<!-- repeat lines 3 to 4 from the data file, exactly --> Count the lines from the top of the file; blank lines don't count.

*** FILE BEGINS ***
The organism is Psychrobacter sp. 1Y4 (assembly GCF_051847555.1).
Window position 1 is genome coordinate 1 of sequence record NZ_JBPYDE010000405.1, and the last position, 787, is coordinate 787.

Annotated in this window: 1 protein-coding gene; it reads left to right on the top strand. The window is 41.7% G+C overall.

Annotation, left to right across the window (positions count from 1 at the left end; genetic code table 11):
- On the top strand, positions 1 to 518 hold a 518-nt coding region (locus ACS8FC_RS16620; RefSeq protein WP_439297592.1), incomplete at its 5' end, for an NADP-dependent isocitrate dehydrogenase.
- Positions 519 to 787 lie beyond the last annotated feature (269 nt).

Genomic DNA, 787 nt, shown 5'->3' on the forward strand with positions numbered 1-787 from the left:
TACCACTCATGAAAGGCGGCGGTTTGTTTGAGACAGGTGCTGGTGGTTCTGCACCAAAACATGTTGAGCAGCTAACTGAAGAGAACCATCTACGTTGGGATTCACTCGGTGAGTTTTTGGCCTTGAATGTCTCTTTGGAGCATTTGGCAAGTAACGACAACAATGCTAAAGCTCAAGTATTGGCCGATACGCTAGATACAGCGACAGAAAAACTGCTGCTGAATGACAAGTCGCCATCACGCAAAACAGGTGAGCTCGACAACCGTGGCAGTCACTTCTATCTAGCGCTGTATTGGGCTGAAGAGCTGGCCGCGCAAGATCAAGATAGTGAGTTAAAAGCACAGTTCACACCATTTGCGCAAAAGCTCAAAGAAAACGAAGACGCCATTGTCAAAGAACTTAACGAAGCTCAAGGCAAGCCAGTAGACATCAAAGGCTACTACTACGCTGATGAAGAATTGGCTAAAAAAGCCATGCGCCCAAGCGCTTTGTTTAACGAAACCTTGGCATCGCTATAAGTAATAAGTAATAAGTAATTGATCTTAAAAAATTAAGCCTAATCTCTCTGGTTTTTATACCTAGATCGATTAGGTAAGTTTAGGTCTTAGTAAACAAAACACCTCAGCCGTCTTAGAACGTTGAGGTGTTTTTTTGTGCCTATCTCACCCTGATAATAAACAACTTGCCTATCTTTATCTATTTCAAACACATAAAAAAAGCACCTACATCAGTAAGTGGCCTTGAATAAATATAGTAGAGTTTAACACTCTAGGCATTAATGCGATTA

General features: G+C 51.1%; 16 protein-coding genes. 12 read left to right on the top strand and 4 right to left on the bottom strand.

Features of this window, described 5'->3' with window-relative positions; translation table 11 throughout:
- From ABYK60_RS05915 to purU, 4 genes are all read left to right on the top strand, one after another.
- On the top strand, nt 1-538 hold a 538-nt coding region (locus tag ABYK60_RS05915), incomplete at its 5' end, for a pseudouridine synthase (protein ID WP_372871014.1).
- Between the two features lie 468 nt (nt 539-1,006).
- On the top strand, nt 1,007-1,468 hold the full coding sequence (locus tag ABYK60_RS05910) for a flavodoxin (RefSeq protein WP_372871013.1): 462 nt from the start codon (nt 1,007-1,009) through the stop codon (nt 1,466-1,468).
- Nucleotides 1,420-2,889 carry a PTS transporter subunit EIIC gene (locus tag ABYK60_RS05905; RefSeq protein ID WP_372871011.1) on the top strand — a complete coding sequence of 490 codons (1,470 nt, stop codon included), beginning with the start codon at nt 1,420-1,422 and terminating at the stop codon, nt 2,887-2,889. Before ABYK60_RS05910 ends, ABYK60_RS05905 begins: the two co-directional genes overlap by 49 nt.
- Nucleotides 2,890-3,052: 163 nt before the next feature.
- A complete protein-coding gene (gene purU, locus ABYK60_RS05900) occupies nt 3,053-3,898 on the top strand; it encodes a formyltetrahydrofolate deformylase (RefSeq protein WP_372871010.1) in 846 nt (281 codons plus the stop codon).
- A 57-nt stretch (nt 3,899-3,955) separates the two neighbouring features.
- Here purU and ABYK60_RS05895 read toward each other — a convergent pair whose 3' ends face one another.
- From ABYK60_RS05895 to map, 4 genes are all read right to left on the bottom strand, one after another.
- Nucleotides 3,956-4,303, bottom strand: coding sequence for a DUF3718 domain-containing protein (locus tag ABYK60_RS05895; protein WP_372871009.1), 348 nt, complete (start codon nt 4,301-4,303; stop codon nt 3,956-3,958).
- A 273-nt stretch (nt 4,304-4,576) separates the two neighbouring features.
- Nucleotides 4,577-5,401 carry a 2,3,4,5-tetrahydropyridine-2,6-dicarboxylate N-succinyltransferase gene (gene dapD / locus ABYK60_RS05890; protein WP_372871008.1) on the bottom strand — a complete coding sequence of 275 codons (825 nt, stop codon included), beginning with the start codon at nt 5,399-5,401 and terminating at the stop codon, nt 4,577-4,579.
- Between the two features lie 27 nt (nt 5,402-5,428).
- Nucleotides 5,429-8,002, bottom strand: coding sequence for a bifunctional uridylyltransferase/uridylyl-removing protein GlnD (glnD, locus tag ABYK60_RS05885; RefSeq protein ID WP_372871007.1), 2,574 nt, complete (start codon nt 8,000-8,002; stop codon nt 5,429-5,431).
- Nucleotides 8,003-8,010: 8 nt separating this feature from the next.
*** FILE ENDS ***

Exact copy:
Annotated in this window: 1 protein-coding gene; it reads left to right on the top strand. The window is 41.7% G+C overall.

Annotation, left to right across the window (positions count from 1 at the left end; genetic code table 11):